California is still thirsty


The current “megadrought,” described as one of the worst droughts in California’s history, continues to blight California as major rainfall still refuses to fall on state soil.

This dry spell is currently in its third year and is part of a larger fifteen-year drought that will take place across western North America. In California, the drought has led to numerous wildfires, water restrictions, and potential losses in the agricultural industry.

The drought is predicted to have major repercussions on Californians in the near future. The National Science Foundation predicts that the state’s agricultural industry will lose upwards of $2.2 billion, and 17,000 Californians will lose their jobs in 2014 alone.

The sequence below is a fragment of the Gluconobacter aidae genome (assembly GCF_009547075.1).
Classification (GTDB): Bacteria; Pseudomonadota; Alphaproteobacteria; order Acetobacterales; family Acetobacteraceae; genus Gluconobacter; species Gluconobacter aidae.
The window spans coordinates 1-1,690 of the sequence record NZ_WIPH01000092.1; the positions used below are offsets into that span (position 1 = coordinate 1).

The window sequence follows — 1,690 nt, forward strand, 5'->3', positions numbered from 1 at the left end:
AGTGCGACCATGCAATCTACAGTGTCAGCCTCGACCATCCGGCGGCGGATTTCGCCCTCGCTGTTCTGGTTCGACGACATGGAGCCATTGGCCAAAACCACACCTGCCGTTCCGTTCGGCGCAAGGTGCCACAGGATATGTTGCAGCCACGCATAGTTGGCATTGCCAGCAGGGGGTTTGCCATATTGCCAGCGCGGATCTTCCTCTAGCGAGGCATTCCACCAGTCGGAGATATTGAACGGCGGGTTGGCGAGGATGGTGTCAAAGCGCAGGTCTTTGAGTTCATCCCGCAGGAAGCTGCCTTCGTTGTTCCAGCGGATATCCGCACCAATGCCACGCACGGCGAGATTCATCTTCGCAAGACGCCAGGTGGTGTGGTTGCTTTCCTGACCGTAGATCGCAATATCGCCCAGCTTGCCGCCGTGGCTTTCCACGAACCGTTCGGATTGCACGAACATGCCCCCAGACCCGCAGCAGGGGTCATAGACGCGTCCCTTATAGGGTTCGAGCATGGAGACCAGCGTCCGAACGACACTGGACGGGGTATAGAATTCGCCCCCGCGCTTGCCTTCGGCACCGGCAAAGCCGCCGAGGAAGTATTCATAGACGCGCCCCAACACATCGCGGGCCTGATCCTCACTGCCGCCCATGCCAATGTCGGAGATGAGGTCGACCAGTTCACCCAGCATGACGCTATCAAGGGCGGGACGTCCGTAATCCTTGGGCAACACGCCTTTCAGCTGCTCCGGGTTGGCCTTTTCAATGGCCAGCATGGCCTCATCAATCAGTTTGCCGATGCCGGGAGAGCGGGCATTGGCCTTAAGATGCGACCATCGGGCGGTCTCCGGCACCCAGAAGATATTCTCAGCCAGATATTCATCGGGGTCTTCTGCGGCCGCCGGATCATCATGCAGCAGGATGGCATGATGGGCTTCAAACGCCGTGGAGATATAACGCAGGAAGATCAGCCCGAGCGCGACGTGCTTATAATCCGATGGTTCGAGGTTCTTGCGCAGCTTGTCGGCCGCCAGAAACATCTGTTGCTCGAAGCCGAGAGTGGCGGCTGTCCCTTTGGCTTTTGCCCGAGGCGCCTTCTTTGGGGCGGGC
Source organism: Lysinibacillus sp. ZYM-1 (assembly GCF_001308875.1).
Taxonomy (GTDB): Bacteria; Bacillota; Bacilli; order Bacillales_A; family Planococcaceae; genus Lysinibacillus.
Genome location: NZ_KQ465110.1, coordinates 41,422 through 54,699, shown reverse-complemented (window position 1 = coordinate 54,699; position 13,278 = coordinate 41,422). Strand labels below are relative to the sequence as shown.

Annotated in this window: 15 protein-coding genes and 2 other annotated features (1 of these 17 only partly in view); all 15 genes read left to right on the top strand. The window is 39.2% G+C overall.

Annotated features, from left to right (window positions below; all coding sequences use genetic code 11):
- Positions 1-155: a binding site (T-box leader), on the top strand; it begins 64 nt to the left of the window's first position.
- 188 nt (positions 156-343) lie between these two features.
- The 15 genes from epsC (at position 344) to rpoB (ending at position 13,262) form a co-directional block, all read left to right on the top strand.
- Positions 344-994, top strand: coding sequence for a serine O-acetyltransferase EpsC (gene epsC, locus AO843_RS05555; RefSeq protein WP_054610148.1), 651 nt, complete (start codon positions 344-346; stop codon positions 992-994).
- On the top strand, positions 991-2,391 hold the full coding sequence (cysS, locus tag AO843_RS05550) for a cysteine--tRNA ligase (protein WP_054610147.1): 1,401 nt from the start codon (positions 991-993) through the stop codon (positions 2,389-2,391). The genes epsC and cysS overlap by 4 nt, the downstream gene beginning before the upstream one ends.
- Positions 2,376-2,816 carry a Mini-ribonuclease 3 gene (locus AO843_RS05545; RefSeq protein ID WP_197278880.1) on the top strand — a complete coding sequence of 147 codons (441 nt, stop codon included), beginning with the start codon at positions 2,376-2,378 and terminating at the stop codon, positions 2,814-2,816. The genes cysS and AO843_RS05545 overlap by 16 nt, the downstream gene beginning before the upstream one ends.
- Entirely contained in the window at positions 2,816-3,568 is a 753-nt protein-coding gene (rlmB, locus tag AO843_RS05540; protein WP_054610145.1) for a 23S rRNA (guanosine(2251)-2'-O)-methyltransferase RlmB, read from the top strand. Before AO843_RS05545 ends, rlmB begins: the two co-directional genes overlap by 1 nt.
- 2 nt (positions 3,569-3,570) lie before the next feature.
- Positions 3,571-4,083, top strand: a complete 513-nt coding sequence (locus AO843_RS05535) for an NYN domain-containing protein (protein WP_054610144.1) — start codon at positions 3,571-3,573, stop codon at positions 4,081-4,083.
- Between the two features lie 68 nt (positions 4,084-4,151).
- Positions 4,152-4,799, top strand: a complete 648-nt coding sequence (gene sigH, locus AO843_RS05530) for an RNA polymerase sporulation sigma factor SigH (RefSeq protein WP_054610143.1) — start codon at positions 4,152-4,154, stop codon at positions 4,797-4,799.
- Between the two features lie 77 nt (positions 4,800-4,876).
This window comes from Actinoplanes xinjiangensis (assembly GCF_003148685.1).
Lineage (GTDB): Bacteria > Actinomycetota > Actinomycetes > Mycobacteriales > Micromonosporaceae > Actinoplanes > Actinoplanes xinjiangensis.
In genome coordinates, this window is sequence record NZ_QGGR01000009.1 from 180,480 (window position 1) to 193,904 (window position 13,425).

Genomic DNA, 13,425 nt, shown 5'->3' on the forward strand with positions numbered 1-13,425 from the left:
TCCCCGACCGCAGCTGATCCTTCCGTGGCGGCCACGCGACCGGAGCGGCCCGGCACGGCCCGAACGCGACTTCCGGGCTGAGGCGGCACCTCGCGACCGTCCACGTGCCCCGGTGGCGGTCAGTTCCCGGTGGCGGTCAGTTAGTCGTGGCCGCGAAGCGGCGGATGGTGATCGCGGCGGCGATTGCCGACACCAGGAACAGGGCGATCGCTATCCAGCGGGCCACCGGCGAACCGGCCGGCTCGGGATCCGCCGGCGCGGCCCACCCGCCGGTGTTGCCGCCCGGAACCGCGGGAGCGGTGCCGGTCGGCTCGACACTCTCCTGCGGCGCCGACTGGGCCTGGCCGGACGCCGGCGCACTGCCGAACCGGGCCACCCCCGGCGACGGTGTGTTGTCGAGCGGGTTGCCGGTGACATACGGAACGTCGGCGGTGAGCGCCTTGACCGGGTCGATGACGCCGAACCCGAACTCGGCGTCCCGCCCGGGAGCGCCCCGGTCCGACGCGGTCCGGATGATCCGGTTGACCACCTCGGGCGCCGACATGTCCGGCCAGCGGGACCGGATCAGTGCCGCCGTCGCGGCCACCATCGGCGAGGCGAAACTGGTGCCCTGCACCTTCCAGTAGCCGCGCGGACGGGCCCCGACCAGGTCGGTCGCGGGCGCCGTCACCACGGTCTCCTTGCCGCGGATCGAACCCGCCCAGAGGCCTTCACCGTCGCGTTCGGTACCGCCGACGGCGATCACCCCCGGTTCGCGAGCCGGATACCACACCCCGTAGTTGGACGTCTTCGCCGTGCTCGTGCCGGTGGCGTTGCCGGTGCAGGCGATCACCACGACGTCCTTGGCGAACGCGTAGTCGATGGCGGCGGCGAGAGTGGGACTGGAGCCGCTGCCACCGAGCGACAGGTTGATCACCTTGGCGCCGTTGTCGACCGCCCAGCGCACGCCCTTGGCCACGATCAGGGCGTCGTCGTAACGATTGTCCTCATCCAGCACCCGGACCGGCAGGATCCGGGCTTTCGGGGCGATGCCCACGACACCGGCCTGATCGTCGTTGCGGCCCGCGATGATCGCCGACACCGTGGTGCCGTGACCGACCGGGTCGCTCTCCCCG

The water lost during the last year of the drought is not likely to be replenished during the rainy season of this coming winter. California normally experiences a rainy season from October to March, but the entire month of October this year was still mostly dry. Even if California experiences greater rainfall than usual for the rest of the winter months, California’s lakes and rivers will still be water deprived.

    The immediate effect of the lack of rainfall is reduced surface water flow of streams and rivers. Lack of flowing water has a multifaceted impact according to the US Geological Survey (USGS): hydropower production, navigation, recreation, and habitat for aquatic species will all face detrimental repercussions. In addition, as streams dry out, Californians will become increasingly dependent on groundwater below the Earth’s surface.